It's delicious! I had no idea anyone would like it, much less fight over the last bottle in the fridge. (For real. Like, melt-downs and stomping when someone took "their" bottle of kombucha. Oops.)
I've been brewing kombucha continuously since March. (You can read about my first attempt HERE, and an update HERE.) I've learned a lot over the past few months about brewing kombucha tea, and wanted to share. . . .
First. . .
We learned that kombucha is delicious on its own, unflavored, straight from the tap. Sometimes we don't bother with bottling the tea and a 2nd fermentation. But since we prefer it bottled and flavored (because it's just so good!) I usually do bottle it.
Our favorite flavors are strawberry, pineapple, and ginger ale. I like blueberry, too.
Second. . .
Some of my batches aren't very fizzy, while some are. At first, I fretted quite a bit about the fizz, or lack thereof. Now, I don't worry so much; the kombucha tea tastes great regardless of the fizz. However, after some research, and chatting with a couple of experienced brewers, these things have improved the fizziness in my bottled kombucha:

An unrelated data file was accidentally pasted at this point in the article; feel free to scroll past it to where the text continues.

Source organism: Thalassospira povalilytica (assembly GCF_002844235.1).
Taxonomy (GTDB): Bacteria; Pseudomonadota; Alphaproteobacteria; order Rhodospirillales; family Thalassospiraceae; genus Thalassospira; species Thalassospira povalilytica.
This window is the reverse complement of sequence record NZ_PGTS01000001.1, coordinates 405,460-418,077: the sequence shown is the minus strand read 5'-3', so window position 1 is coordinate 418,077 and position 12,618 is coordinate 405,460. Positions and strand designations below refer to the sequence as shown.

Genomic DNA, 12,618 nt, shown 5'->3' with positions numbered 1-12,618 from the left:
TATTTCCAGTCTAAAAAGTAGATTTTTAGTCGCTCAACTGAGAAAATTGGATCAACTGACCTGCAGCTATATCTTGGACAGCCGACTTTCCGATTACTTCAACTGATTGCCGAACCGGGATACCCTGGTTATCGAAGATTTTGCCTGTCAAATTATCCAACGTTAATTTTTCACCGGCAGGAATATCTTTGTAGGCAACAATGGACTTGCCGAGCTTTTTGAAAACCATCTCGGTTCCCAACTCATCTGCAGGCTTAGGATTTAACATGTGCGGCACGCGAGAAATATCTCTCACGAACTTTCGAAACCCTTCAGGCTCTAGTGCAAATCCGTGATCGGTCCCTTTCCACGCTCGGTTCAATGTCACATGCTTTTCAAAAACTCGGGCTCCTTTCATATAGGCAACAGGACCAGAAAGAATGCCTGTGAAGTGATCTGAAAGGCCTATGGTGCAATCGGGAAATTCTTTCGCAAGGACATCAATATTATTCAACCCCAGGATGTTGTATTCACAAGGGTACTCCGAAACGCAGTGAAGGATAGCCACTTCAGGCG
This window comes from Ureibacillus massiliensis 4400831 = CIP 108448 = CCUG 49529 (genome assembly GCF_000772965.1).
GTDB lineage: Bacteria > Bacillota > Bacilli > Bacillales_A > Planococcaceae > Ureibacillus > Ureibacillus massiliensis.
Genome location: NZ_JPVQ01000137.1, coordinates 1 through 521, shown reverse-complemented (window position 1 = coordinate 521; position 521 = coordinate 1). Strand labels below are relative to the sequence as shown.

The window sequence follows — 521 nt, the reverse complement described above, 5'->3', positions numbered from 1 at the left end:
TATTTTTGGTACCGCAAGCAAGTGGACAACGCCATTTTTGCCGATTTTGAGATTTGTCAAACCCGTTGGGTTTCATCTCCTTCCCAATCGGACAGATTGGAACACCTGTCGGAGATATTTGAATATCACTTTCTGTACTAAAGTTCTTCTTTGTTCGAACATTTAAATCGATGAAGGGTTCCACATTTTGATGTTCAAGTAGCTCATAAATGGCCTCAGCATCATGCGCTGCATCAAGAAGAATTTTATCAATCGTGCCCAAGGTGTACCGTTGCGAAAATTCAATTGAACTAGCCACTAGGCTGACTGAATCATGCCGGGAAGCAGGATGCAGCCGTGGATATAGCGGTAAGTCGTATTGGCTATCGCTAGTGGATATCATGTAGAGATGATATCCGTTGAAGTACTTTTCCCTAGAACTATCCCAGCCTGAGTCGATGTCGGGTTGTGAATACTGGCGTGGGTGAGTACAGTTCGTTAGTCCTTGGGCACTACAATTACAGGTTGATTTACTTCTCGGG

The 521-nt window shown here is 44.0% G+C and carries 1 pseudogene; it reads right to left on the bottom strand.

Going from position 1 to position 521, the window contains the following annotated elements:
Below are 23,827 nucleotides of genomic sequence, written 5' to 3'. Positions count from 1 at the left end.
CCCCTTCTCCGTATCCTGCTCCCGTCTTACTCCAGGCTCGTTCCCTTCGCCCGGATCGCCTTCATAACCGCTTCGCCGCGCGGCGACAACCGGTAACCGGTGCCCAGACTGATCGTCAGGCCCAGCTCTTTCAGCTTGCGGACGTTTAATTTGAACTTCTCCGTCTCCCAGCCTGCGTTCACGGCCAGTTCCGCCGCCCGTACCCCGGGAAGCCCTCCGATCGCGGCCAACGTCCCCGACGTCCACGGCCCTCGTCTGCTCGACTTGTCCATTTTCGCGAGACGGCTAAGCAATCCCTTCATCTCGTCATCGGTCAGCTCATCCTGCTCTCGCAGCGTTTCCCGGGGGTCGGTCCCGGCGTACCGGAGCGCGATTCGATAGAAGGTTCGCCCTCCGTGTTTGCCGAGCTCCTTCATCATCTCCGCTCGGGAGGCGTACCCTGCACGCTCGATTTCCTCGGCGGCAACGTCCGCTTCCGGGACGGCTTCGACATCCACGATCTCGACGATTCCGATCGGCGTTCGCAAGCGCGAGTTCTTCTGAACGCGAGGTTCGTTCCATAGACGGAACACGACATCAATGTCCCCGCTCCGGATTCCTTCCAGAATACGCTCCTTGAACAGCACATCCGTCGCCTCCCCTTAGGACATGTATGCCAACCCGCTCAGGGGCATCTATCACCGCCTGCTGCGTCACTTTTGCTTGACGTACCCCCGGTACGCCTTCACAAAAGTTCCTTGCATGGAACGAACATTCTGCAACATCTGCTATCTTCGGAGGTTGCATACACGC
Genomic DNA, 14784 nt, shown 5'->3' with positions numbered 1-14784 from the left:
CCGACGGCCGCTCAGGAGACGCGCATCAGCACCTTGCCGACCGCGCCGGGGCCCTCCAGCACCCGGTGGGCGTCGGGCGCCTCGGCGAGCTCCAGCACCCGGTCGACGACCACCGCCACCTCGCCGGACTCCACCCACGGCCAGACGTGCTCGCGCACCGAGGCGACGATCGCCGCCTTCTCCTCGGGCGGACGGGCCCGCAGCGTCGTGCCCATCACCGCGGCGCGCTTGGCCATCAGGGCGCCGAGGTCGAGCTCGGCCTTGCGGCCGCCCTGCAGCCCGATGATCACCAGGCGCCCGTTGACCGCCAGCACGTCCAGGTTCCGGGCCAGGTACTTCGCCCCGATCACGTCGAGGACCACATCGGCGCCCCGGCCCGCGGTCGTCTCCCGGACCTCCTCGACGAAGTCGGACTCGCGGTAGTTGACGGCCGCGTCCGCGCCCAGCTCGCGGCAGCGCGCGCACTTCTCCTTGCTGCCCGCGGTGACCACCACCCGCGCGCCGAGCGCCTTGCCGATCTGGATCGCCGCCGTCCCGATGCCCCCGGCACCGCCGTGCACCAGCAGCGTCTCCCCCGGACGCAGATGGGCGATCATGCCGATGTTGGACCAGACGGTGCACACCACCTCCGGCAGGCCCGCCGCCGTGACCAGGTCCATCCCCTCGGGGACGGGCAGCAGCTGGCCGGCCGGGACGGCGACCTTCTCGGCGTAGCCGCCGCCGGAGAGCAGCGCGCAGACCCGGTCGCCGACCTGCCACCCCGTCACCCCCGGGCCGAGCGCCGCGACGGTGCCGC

- Longer first fermentation: instead of 10 days, I ferment 14 - 21 days.
- NO BURPING. I have strong, high-carbonation rated bottles, so burping hasn't been necessary. No explosions... yet. (crosses fingers)
- I add a teensy bit of sugar (1/4 - 1/2 teaspoon) to the bottles before filling.
I read a new (to me) tip the other day, about improving fizz, so I'm trying it out with a batch I bottled this afternoon: fruit puree (as opposed to juice or chopped fruit) and turbinado sugar. I pureed strawberries and blueberries with the turbinado, and added a bit to the bottle.
The puree was delicious, and OH, the colors! Here's hoping the finished product is just as yummy!
My SCOBYs were multiplying -- a new large one with each refresh -- so I made a SCOBY hotel. I moved all but one of the SCOBYs to a large, clean jar, where they're hanging out, thriving, until I need them or decide to give them away. I keep them covered on a dark shelf, feed them every now and then, and check for mold. Pretty simple. Low-maintenance. So far, they're healthy and happy!
I'll keep you posted. Talk to you soon! :)